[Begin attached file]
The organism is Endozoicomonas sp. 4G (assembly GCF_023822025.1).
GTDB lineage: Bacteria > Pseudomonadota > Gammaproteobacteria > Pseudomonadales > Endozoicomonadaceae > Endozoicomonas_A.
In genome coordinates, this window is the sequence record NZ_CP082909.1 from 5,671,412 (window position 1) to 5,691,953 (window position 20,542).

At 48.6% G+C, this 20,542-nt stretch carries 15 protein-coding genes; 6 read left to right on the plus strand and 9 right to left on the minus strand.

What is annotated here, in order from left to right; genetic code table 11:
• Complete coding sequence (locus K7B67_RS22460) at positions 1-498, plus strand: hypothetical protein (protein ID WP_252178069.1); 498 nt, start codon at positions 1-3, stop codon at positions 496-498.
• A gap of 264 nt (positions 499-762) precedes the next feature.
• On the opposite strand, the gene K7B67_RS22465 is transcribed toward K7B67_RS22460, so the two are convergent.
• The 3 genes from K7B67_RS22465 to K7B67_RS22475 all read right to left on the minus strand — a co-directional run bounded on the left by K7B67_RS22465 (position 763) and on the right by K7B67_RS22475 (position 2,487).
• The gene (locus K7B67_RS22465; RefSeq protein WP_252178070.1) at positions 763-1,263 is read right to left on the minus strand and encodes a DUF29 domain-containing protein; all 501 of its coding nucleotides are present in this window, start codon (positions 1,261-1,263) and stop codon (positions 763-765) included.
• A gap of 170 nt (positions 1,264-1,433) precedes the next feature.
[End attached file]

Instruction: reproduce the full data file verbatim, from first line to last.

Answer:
The organism is Endozoicomonas sp. 4G (assembly GCF_023822025.1).
GTDB lineage: Bacteria > Pseudomonadota > Gammaproteobacteria > Pseudomonadales > Endozoicomonadaceae > Endozoicomonas_A.
In genome coordinates, this window is the sequence record NZ_CP082909.1 from 5,671,412 (window position 1) to 5,691,953 (window position 20,542).

At 48.6% G+C, this 20,542-nt stretch carries 15 protein-coding genes; 6 read left to right on the plus strand and 9 right to left on the minus strand.

What is annotated here, in order from left to right; genetic code table 11:
• Complete coding sequence (locus K7B67_RS22460) at positions 1-498, plus strand: hypothetical protein (protein ID WP_252178069.1); 498 nt, start codon at positions 1-3, stop codon at positions 496-498.
• A gap of 264 nt (positions 499-762) precedes the next feature.
• On the opposite strand, the gene K7B67_RS22465 is transcribed toward K7B67_RS22460, so the two are convergent.
• The 3 genes from K7B67_RS22465 to K7B67_RS22475 all read right to left on the minus strand — a co-directional run bounded on the left by K7B67_RS22465 (position 763) and on the right by K7B67_RS22475 (position 2,487).
• The gene (locus K7B67_RS22465; RefSeq protein WP_252178070.1) at positions 763-1,263 is read right to left on the minus strand and encodes a DUF29 domain-containing protein; all 501 of its coding nucleotides are present in this window, start codon (positions 1,261-1,263) and stop codon (positions 763-765) included.
• A gap of 170 nt (positions 1,264-1,433) precedes the next feature.